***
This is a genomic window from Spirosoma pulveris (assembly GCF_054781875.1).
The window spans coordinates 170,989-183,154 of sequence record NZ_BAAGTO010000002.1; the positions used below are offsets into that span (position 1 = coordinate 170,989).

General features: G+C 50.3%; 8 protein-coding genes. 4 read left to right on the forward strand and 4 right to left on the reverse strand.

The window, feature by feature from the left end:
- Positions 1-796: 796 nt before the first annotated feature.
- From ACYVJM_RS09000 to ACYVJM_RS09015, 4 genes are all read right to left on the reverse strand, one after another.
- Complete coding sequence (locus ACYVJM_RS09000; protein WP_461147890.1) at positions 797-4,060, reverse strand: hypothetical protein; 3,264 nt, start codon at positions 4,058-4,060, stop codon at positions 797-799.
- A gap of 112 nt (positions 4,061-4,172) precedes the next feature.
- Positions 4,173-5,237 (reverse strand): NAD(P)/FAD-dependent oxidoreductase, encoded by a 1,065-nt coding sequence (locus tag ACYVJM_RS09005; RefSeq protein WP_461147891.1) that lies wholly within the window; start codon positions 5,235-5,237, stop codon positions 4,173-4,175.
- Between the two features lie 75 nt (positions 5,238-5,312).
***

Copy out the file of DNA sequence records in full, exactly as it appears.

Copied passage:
This is a genomic window from Spirosoma pulveris (assembly GCF_054781875.1).
The window spans coordinates 170,989-183,154 of sequence record NZ_BAAGTO010000002.1; the positions used below are offsets into that span (position 1 = coordinate 170,989).

General features: G+C 50.3%; 8 protein-coding genes. 4 read left to right on the forward strand and 4 right to left on the reverse strand.

The window, feature by feature from the left end:
- Positions 1-796: 796 nt before the first annotated feature.
- From ACYVJM_RS09000 to ACYVJM_RS09015, 4 genes are all read right to left on the reverse strand, one after another.
- Complete coding sequence (locus ACYVJM_RS09000; protein WP_461147890.1) at positions 797-4,060, reverse strand: hypothetical protein; 3,264 nt, start codon at positions 4,058-4,060, stop codon at positions 797-799.
- A gap of 112 nt (positions 4,061-4,172) precedes the next feature.
- Positions 4,173-5,237 (reverse strand): NAD(P)/FAD-dependent oxidoreductase, encoded by a 1,065-nt coding sequence (locus tag ACYVJM_RS09005; RefSeq protein WP_461147891.1) that lies wholly within the window; start codon positions 5,235-5,237, stop codon positions 4,173-4,175.
- Between the two features lie 75 nt (positions 5,238-5,312).